in Scottish cinema
Gothic aesthetics and feminine identification in the filmic adaptations of Clive Barker
Brigid Cherry

a lot of the general public as well, but Nightbreed seems to be more of a cultish thing. Too bad as it is one of my favorite [sic] movies.’ The ‘too bad’ here seems to suggest that cult status is not something she entirely welcomes, positioning herself closer to mainstream horror film reception and further away from a ‘hardcore’ masculine fandom. This, however, should

in Clive Barker
Representations, address and assumptions about influence
Elisabet Björklund

. 29 Film distributors thus strove to make the films legitimate, while at the same time working to attract a large audience. Theory of film reception emphasizes that meaning is not something that is inherent in a film, but that the meaning of a film can be different for different audiences, depending on, for example, the historical and social context of reception. 30 Sex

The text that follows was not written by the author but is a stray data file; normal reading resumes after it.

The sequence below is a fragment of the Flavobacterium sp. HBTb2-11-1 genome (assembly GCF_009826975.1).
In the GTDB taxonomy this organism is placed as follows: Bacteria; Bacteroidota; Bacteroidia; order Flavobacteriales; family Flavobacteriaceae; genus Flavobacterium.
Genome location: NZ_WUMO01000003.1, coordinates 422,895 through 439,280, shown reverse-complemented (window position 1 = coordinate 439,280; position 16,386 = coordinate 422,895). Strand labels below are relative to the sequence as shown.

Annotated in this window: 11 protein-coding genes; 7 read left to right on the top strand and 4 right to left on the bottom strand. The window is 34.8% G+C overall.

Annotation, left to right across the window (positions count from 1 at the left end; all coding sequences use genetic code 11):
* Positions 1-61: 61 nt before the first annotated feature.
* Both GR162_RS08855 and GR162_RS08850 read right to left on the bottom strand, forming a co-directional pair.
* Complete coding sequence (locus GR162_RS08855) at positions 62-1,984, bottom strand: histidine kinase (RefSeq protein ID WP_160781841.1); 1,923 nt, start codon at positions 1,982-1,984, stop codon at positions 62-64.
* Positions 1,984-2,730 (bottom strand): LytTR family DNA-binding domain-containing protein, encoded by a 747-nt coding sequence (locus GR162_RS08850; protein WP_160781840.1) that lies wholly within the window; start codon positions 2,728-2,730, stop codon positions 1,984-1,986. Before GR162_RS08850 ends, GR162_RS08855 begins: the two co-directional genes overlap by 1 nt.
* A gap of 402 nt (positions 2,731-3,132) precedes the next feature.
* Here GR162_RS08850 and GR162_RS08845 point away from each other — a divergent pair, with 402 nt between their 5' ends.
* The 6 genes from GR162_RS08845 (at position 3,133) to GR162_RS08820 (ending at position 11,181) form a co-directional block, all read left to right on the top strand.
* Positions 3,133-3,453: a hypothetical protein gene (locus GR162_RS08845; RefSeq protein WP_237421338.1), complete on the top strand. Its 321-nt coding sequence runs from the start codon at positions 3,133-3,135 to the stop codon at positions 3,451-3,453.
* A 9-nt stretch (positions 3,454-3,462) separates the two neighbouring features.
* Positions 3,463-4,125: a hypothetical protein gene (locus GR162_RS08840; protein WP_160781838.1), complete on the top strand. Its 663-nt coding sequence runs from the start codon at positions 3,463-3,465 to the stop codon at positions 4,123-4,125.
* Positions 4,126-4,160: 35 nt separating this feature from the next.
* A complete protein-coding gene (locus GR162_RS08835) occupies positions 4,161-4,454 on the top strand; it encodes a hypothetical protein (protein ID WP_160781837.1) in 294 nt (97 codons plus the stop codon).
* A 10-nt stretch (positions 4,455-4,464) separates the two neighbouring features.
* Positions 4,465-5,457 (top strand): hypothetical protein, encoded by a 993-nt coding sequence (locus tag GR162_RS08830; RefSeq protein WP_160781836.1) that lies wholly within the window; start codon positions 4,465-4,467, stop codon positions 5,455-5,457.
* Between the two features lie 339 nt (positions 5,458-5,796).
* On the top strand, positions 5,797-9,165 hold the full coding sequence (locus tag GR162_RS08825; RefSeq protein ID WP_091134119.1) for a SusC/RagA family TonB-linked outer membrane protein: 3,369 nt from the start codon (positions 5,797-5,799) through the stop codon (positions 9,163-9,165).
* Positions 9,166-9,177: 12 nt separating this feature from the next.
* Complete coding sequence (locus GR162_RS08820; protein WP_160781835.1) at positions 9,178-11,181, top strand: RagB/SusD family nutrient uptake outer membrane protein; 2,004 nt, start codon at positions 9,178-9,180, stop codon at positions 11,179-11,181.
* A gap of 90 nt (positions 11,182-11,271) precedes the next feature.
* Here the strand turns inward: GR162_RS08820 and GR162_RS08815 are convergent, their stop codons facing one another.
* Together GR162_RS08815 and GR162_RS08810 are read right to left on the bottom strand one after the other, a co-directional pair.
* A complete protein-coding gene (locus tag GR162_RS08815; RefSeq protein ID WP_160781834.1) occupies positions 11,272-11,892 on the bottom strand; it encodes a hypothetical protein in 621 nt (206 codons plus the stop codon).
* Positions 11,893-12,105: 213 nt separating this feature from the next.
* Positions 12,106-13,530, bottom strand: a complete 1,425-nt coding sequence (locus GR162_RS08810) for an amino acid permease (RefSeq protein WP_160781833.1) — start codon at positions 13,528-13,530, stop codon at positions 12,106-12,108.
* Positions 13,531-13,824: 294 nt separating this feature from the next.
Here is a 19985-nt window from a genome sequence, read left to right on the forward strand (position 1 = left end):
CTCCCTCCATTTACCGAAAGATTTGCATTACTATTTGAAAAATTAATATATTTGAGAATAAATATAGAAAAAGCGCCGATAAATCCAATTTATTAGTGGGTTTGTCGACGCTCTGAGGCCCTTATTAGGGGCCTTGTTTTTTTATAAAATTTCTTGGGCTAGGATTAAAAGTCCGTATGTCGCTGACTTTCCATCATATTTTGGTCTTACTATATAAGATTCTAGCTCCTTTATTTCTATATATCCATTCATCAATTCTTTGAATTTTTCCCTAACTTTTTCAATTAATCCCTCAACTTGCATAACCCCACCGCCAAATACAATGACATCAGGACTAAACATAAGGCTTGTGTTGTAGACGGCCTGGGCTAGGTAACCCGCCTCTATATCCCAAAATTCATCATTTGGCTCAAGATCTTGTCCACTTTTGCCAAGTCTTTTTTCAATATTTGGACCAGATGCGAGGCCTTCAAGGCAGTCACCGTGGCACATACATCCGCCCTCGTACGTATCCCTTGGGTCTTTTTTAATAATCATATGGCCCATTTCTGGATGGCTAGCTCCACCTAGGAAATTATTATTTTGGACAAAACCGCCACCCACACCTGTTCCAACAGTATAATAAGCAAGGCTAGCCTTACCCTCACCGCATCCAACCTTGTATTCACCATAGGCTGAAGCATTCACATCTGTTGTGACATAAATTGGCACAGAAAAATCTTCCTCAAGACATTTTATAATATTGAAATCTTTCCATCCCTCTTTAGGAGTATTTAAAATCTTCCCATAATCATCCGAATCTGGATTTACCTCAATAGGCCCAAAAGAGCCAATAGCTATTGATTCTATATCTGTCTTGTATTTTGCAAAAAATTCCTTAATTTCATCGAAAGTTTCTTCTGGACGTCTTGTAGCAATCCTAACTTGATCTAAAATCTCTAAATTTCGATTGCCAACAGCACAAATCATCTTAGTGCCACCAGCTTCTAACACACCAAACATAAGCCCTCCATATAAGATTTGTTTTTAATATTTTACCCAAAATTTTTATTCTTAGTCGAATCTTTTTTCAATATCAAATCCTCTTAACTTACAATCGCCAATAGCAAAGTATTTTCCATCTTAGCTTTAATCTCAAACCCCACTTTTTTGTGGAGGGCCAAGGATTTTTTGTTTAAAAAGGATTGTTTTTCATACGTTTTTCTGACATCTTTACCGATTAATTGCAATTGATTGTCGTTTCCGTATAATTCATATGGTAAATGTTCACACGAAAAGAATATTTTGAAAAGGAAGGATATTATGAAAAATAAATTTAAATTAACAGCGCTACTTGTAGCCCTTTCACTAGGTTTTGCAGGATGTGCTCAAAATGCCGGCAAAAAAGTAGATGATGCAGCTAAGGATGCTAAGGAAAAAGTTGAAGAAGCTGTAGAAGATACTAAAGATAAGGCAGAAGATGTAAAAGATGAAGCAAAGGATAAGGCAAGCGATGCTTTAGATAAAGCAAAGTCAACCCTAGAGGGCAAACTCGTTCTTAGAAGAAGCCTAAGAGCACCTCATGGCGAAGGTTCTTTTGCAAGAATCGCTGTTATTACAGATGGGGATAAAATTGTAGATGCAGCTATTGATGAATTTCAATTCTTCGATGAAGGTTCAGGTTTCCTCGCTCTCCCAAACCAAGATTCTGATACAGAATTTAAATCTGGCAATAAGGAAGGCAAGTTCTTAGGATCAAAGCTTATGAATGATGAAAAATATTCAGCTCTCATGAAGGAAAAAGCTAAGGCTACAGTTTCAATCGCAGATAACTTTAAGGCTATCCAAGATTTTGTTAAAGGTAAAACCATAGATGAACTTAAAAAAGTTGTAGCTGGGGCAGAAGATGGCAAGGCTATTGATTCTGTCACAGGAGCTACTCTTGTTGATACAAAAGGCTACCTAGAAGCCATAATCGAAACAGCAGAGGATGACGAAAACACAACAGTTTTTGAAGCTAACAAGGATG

in Communicating the history of medicine
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Sound and music
Andrew Dix

film consumption. An exemplary contribution here is made by Annette Kuhn in An Everyday Magic: Cinema and Cultural Memory ( 2002 ), which recalls the tumultuous soundscapes of prewar matinées in Britain when, in addition to noises emanating from the screen, the watching children would crack open peanuts or stamp clog-covered feet on bare wooden floors. Besides movingly retrieving the detail of ordinary lives often ignored by scholarship, Kuhn’s account also remodels film reception so that it is understood less as passive textual absorption and more as an

in Beginning film studies (second edition)
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Melodramatizing the Hungarian Holocaust
R. Barton Palmer